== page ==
3 Reasons to Adopt an Elderly Cat

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Mahatma Gandhi said, "The greatness of a nation and its moral progress can be judged by the way its animals are treated." How incredibly insightful and true. When my children were growing up, we always had various pets on our property. My children were constantly bringing home strays to be nurtured and loved. I still have plenty of animals around because my children leave their pets with 'grandma' when they go travelling. At present, I have two dogs, three cats and a parrot! Over the years, I've always stressed the importance of regular vet visits. As soon as a stray was brought home, I would make an appointment. The simple preventative treatments provided by our vet saved a lot of money and heartache. I like to keep up to date with the latest vet treatments. I hope this blog provides useful information for those who care about animals. Thank you.

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3 Reasons to Adopt an Elderly Cat

7 December 2018
 Categories: , Blog


When you decide to adopt a cat, you think about what kind of cat you want. This isn't just a question of choosing a breed; you also have to think about the cat's age. While some people want to adopt a kitten or young cat, others prefer older pets. What are the benefits of adopting an elderly cat?

1. Elderly Cats Take Less Work

If you adopt a kitten, then you have to do some work to train your pet. For example, kittens may need to be litter trained. You also need to spend more time looking after younger cats.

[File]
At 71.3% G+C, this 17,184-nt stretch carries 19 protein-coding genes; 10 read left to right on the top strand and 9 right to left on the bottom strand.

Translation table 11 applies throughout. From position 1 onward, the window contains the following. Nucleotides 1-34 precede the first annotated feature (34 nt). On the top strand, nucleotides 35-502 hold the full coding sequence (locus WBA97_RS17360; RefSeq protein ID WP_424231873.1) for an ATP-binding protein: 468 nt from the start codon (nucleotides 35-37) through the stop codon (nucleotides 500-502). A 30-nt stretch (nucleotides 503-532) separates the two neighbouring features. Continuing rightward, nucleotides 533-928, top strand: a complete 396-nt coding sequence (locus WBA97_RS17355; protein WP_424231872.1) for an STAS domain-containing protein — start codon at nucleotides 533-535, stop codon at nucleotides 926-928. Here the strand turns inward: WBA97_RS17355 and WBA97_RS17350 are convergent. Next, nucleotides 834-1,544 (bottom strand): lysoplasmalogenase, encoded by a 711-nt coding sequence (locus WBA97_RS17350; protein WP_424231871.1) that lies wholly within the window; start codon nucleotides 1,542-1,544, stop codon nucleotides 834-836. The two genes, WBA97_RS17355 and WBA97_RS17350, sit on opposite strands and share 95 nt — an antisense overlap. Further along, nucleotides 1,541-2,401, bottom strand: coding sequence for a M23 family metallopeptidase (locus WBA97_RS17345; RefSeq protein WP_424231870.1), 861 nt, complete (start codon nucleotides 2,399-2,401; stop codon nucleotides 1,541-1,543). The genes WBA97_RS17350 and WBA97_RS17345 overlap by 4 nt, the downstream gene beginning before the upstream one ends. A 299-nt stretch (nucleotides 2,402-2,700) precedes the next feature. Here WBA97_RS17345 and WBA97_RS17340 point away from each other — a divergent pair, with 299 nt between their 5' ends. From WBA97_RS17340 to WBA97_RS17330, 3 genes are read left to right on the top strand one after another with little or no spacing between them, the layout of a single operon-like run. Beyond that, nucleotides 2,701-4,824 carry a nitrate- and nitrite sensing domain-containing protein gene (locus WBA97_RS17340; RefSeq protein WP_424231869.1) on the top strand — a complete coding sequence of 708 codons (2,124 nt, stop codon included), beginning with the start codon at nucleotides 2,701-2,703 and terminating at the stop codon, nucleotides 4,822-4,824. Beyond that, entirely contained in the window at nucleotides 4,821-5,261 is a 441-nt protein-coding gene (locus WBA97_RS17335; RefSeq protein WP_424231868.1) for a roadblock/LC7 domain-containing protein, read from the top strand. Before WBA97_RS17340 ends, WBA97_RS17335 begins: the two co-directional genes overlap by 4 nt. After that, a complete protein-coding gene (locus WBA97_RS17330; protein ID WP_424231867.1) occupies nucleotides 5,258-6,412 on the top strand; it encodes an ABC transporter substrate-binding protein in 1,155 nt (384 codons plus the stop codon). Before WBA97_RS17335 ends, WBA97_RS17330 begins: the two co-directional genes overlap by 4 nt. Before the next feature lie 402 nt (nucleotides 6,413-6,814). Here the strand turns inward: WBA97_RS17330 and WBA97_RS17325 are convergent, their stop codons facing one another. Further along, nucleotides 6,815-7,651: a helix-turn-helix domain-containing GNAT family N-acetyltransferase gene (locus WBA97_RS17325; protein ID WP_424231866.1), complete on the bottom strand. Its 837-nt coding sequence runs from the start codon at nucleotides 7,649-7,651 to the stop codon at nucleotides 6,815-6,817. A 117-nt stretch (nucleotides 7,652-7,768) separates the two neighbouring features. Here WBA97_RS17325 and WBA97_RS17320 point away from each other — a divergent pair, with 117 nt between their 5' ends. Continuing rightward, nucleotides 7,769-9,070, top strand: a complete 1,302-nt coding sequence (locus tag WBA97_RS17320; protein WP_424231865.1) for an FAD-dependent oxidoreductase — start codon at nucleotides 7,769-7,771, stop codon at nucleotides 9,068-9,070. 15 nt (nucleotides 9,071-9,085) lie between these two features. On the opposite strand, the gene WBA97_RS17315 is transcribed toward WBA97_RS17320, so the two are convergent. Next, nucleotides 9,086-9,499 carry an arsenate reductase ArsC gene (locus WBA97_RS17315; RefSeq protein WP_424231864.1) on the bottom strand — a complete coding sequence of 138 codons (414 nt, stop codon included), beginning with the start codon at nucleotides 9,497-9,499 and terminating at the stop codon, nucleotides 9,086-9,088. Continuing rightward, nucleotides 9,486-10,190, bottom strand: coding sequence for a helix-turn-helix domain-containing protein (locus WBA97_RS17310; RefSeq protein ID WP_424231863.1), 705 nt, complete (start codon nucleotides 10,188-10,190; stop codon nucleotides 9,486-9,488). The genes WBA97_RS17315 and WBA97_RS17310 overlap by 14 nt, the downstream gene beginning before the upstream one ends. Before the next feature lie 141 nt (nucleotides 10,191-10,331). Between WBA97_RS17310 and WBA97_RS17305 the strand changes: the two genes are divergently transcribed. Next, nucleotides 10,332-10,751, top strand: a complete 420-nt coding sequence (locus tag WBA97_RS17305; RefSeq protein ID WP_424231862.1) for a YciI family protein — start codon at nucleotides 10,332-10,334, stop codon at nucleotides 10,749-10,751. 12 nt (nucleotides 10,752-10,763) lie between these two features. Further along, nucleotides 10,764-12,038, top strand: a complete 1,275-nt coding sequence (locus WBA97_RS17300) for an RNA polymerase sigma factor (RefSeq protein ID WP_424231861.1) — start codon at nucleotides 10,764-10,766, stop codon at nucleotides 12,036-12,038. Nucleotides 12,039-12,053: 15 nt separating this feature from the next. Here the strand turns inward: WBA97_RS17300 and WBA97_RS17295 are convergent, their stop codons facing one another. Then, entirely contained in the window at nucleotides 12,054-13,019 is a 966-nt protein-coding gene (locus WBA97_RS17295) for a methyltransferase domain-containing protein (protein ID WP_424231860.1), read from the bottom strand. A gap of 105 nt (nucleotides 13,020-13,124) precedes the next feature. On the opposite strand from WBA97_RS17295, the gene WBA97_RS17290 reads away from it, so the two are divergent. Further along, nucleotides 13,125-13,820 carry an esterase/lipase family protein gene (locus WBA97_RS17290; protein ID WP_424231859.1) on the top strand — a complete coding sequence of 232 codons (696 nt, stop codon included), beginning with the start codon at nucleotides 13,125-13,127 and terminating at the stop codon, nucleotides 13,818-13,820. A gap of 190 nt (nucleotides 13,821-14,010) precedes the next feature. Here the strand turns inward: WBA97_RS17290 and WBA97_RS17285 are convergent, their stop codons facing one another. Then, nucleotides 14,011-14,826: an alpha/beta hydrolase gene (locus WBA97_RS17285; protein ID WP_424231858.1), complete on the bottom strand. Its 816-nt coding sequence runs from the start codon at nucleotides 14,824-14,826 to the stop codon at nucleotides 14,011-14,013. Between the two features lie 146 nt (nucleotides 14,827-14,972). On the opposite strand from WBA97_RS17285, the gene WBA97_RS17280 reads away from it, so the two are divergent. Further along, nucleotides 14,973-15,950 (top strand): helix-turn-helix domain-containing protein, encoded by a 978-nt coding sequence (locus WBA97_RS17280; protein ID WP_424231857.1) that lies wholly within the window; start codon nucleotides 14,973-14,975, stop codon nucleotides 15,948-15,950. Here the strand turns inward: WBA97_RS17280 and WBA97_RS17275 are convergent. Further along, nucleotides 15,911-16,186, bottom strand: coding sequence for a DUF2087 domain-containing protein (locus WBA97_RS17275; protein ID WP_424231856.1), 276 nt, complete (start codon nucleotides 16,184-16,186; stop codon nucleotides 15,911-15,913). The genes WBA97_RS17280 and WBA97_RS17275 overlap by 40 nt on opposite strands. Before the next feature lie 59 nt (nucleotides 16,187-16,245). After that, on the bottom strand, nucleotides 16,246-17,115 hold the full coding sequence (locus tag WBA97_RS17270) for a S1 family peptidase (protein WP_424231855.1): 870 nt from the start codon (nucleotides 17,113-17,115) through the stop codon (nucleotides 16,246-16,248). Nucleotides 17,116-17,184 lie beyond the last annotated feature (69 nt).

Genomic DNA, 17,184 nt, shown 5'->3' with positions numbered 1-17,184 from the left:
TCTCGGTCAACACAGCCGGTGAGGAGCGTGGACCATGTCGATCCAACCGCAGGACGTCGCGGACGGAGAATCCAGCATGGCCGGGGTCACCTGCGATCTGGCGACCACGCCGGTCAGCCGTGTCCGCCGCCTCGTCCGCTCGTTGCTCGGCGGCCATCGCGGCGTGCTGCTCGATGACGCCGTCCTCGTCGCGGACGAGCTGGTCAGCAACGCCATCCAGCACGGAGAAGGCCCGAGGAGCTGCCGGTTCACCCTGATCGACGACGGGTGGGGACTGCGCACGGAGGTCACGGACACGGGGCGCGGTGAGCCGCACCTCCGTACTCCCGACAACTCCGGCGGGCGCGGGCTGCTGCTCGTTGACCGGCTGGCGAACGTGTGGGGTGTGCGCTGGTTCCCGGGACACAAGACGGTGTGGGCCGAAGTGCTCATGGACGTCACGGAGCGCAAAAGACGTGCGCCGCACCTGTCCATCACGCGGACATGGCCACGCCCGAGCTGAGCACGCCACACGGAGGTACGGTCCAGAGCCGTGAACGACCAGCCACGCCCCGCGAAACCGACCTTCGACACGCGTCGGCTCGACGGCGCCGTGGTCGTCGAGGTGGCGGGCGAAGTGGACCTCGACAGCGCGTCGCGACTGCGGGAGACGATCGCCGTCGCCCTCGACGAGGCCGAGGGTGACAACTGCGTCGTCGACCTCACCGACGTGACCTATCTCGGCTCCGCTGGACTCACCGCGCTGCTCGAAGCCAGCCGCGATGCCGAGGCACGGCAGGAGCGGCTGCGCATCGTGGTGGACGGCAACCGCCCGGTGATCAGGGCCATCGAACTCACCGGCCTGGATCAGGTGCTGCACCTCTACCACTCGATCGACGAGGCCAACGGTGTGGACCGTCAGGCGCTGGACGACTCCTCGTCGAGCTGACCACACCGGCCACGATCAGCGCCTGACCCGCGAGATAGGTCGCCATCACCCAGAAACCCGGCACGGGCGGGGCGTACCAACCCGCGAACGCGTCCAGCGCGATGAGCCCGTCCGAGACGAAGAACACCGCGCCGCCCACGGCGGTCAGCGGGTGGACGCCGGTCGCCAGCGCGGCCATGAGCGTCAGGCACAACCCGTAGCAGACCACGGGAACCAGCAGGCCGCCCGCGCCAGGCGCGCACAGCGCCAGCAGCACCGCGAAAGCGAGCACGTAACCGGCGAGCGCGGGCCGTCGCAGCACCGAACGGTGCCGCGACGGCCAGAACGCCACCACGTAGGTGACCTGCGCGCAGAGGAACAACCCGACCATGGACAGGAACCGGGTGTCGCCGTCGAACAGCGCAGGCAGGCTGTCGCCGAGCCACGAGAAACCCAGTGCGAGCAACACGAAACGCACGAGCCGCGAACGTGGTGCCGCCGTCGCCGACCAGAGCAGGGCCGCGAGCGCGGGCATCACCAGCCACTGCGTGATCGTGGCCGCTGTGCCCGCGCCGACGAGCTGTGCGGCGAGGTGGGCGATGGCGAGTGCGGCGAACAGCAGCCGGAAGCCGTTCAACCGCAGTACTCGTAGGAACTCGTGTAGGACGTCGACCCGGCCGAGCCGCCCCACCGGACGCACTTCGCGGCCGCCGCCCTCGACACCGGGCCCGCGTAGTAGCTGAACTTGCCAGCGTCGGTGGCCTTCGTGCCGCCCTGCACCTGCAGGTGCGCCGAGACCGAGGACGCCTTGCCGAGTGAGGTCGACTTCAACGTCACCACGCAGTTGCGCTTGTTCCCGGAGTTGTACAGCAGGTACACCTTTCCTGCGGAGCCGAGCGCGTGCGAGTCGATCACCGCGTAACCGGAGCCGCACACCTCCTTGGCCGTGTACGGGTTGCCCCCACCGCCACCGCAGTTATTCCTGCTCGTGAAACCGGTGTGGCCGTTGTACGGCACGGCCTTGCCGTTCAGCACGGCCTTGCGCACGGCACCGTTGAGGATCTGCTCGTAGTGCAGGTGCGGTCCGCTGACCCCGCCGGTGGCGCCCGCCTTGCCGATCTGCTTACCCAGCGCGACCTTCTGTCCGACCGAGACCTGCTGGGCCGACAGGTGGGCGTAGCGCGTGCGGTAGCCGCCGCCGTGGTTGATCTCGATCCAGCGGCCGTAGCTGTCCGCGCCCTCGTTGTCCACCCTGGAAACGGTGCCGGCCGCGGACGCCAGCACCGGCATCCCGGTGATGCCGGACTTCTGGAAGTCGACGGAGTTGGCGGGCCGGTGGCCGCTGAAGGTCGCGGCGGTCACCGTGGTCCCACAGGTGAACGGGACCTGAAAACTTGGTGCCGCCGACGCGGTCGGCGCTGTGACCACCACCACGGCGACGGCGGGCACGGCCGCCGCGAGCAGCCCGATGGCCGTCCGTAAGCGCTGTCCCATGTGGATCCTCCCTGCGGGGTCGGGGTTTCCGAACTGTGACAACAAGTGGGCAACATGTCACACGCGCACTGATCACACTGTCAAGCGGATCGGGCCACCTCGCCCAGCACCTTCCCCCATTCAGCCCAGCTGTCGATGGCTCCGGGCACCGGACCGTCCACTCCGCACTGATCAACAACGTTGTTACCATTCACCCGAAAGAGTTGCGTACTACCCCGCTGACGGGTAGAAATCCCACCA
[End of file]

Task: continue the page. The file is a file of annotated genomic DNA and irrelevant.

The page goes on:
Kittens may need to be fed a special diet of small meals more regularly through the day than older cats. Juvenile cats may need monitoring to make sure they don't wreck your home.

Once a cat is past the kitten stage, they have a lot of energy, which they may get rid of by clawing your furniture, climbing on shelves, or climbing up and down your curtains.

Elderly cats are generally house trained, eat a couple of meals a day and have less energy to burn. They're much lower-maintenance than younger cats.

2. Elderly Cats Are Better if You Work

When you adopt a kitten, you effectively become its parent. If you go out to work every day, then leaving the kitten can be a problem. Kittens need fairly constant company to be happy; they may get distressed if they are on their own for long periods.

Elderly cats are a better fit with working owners. While they may like you being around, they don't need company all the time. They'll be happy pottering in and out of their cat flap and relaxing when you aren't at home.

3. Elderly Cats May Have No Other Options

People tend to prefer to adopt kittens and younger cats. Elderly cats are often at the back of the adoption queue. If an older cat is lucky, then it will live out its days in a no-kill shelter.

However, if it isn't lucky, then an elderly cat may be euthanised if nobody adopts it. You could be the only option the cat has to live in a home again.

While elderly cat adoption has benefits, there is a downside. Older cats are more likely to get sick or to have long-term medical problems. If the cat doesn't come with a medical record, then you won't know how healthy it is.

To check on its health first, ask your local vet to give the cat a medical. This will help you decide if the cat is healthy enough to adopt.